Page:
3 Companies to Buy Now and Sell After Decades

If you want to sit under the shade of a financially strong “tree” in the future, you have to put the seed in the ground now in the form of decent, undervalued stocks.

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Slow and steady wins the race. This golden adage works for almost all aspects of our lives, including investment. Time is a crucial component when it comes to investing, and one of the simplest ways of getting rich through investing is buying the right companies and staying with them for long enough — i.e., decades instead of years.  

There are three such buy-and-hold companies that you might consider investing in now.

An equity company

Alaris Equity (TSX:AD.UN) is quite attractively valued right now. But, more importantly, it appears to be a better buy for dividends than for growth, at least from its recent history and its highly attractive 6.8% yield. But if you think long term and compare the current market condition (though it’s not a true parallel) to the market after the Great Recession, Alaris would seem like a powerful growth opportunity.

The company invests in businesses without assuming control in lieu of better financial returns. That strategy helped the company grow by over 660% in the post-recession bull run. If history repeats itself, the stock might easily grow three or four times in the next few years. If you buy now, you can get the added bonus of locking in a high yield and its attractive valuation.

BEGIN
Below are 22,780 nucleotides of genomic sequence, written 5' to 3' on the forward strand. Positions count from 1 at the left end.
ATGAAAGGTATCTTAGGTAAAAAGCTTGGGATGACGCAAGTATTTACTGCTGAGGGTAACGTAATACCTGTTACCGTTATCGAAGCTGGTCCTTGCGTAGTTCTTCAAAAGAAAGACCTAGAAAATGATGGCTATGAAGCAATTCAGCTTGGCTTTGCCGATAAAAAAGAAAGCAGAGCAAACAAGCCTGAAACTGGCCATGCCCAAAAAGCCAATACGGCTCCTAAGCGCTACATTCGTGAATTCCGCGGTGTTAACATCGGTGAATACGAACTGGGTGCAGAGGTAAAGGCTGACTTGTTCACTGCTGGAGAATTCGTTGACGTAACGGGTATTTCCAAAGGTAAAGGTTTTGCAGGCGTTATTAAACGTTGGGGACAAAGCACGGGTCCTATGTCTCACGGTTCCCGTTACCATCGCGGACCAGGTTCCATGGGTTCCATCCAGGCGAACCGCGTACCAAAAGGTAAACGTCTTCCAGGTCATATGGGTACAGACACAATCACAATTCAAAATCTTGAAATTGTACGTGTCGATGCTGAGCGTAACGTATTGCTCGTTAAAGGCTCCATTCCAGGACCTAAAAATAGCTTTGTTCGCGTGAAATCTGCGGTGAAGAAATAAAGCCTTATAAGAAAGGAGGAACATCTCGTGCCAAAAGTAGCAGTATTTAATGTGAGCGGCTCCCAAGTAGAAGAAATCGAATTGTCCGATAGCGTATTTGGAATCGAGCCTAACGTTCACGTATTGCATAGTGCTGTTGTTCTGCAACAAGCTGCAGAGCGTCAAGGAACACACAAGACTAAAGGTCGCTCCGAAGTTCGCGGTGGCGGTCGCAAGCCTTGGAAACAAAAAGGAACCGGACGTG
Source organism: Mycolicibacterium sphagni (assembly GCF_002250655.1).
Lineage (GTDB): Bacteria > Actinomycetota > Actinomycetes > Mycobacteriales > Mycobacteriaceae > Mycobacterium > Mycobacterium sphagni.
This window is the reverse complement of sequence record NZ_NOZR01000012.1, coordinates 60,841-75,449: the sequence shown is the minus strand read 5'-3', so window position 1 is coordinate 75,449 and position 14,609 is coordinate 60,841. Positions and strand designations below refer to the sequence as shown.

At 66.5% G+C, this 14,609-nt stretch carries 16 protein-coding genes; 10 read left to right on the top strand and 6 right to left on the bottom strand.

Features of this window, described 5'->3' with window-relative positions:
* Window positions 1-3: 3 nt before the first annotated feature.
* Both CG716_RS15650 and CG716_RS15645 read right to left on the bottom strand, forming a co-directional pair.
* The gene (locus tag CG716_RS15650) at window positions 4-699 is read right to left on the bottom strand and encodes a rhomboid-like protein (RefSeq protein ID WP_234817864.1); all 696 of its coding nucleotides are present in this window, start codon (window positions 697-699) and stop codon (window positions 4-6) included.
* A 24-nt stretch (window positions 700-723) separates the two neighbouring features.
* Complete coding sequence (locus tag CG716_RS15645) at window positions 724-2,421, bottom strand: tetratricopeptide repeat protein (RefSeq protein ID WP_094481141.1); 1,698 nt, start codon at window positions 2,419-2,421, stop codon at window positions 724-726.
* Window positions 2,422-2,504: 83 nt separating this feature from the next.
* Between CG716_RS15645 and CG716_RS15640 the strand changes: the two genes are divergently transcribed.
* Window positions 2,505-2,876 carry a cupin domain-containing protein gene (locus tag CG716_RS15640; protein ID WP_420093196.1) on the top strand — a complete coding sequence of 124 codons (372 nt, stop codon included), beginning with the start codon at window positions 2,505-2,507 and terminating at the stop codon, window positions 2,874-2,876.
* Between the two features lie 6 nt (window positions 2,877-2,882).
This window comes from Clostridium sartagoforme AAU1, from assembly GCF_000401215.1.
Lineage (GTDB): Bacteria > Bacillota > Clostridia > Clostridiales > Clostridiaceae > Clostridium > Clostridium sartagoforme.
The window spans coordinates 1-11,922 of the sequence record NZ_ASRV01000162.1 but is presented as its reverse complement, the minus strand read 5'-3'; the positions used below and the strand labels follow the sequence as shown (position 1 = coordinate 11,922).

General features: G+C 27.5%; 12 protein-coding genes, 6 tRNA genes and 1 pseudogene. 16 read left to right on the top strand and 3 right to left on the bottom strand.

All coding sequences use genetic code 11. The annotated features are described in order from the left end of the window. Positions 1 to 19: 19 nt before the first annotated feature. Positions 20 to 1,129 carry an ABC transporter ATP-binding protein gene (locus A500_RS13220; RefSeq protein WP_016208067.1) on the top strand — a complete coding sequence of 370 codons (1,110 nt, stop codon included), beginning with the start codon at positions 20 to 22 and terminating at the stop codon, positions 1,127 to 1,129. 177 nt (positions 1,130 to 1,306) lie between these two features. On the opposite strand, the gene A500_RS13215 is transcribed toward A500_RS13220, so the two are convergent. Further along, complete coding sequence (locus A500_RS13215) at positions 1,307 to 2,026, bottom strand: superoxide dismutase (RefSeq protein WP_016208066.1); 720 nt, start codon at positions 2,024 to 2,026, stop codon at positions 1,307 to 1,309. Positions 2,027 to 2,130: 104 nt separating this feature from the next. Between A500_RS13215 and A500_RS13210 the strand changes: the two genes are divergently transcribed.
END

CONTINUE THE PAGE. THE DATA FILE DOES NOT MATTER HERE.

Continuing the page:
A growth-oriented REIT

While Alaris’s growth potential is a promise based on a historical pattern, Allied Properties REIT’s (TSX:AP.UN) entire history is an endorsement of its capital-appreciation potential. However, that track record has been suffering profusely ever since the 2020 crash. Before the pandemic, the REIT grew quite consistently, albeit at a relatively slow pace. What the REIT lacks in growth, it makes up with a modestly high but secure 3.8% yield.

It’s also one of the more sizeable REITs in the country, with a market capitalization of $5.6 billion and a portfolio of 194 properties collectively worth $8.1 billion. The bulk of the portfolio is concentrated in Toronto and Montreal.

A well-established aristocrat

Toromont Industries (TSX:TIH) has been growing its payouts for 31 consecutive years, making it an aristocrat, even under the stricter U.S. standards. However, the 1.2% yield is not nearly high enough to become a deciding factor for investors, even with the promise of continuous payout growth. What does make Toromont Industries quite attractive, though, is its capital-growth potential.

Its 10-year CAGR of 21.1% places it quite close to the top tier of the most reliable growth stocks currently trading on the TSX. The company is also quite financially sound, with low debt and cash and short-term investments more than enough to cover its debt.

The equipment group of Toromont is the primary authorized CAT heavy equipment dealer in seven Canadian provinces and one territory. And even though it also has another business division (CIMCO), the equipment segment is the primary revenue driver.

Foolish takeaway

Two out of three companies are consistent growers, whereas one (Alaris) has amazing growth potential when the market conditions are right (which they are right now). And if you stick to one of the basic investment strategies that everyone learns when they are just starting to invest — holding good companies long term — these three companies can help your portfolio go a long way towards your growth goals.

This article represents the opinion of the writer, who may disagree with the “official” recommendation position of a Motley Fool premium service or advisor. We’re Motley! Questioning an investing thesis — even one of our own — helps us all think critically about investing and make decisions that help us become smarter, happier, and richer, so we sometimes publish articles that may not be in line with recommendations, rankings or other content.

Fool contributor Adam Othman has no position in any of the stocks mentioned. The Motley Fool recommends Alaris Equity Partners Income Trust.

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